Literacy is an essential building-block for personal and community development. Yet, 793 million adults around the world do not know how to read or write. Incredibly, nearly one-third of the 6,900 languages spoken in the world do not even have a written alphabet. These 1,967 languages are spoken by the poorest of the poor — who cannot escape poverty without this essential tool.
Tragically, poor people who cannot read or write are easily ignored in the market place and have few opportunities to attend school. Lack of education makes them vulnerable to exploitation and abuse. And the communities in which they live often miss out on the most basic services because government, aid agencies and mission groups can’t communicate with them. They lack the dignity that comes through knowing their language has a written form, and the opportunities that open door literacy provides for them to contribute to the larger society.
Kofi Annan, former UN Secretary General, stated: “Literacy is a bridge from misery to hope. It is a tool for daily life in modern society. It is a bulwark against poverty, and a building block of development . . . especially for girls and women, it is an agent of family health and nutrition. For everyone, everywhere, literacy, along with education in general, is a basic human right. . . . Literacy is, finally, the road to human progress and the means through which every man, woman and child can realize his or her full potential.”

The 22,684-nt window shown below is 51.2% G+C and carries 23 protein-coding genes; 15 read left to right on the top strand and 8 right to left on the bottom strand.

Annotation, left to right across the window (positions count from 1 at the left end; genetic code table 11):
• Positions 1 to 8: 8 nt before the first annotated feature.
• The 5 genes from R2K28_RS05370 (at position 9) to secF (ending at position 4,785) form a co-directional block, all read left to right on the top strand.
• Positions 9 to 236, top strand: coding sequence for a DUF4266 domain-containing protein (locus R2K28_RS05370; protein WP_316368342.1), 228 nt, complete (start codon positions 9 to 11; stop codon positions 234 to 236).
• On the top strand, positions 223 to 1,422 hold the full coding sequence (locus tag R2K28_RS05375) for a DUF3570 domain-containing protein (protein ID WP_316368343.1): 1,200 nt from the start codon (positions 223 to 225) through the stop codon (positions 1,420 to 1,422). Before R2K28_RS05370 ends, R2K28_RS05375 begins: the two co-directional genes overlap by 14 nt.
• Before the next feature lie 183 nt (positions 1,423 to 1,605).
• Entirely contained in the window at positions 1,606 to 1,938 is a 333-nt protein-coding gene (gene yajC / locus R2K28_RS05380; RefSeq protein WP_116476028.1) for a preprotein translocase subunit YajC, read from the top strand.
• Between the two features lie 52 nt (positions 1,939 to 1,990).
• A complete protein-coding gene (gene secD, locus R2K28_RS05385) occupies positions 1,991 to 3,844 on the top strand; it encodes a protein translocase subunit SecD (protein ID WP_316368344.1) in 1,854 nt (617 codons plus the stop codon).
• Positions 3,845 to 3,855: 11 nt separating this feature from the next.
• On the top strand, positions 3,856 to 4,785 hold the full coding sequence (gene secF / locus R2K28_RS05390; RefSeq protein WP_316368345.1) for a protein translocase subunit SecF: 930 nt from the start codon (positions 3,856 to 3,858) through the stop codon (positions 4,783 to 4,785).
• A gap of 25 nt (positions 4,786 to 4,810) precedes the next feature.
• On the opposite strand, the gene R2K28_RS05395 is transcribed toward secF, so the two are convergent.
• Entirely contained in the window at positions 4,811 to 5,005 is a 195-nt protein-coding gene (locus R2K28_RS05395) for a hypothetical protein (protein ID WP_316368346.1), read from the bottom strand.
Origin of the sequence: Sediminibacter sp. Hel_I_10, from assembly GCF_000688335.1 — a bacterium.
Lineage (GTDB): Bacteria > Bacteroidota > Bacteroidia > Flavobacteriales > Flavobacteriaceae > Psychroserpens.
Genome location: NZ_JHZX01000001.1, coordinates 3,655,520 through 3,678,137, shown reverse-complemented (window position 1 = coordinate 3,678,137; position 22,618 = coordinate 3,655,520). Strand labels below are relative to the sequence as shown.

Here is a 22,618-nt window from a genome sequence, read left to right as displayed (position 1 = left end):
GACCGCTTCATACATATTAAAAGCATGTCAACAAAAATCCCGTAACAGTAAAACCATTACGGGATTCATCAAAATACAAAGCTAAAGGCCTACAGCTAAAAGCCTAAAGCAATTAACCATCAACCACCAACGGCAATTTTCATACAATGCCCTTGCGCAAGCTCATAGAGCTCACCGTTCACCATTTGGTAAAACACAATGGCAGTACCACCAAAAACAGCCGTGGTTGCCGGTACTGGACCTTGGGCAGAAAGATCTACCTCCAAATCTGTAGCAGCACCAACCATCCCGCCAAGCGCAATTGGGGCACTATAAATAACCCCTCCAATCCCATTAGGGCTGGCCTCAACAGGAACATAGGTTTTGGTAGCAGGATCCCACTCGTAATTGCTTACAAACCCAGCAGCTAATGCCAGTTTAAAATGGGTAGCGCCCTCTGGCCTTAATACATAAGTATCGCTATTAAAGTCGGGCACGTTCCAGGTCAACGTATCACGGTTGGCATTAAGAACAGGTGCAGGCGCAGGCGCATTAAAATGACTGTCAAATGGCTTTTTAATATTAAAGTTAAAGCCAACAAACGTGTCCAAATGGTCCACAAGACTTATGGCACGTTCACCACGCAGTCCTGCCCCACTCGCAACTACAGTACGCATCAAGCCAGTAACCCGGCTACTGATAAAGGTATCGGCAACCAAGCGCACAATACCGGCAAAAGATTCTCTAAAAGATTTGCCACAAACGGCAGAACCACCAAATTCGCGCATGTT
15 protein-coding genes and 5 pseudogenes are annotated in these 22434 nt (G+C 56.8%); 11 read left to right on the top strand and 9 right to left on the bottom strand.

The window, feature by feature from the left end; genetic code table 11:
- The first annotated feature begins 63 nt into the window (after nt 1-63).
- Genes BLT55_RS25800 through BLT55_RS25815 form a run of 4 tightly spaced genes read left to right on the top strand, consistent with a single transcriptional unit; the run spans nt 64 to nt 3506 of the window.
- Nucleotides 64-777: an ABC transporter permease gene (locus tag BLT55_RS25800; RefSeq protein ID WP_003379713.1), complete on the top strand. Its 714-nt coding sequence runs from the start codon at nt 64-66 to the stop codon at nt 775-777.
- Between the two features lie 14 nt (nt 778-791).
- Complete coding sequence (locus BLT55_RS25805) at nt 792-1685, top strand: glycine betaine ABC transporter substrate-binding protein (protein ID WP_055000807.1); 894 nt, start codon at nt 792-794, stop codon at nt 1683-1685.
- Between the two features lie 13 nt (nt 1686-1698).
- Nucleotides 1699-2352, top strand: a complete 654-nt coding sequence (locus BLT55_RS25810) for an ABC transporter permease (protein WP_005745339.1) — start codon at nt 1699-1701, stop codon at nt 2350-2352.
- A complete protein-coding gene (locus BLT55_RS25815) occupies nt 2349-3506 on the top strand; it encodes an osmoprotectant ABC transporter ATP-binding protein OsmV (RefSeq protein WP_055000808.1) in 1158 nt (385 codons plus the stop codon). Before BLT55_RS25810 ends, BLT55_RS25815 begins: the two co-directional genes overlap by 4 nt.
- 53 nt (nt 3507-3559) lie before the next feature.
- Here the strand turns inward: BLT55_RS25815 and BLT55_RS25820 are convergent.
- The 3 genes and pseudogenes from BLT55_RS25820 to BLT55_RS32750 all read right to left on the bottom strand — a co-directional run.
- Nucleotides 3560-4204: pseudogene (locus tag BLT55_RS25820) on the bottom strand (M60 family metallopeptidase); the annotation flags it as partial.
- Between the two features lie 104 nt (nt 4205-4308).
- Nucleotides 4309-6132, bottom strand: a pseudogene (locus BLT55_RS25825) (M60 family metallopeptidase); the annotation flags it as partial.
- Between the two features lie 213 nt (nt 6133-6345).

OneBook, as part of our integrated projects provide community-based literacy programs, teaching children and adults how to read and write their mother tongue. Providing an essential tool for both personal and community development.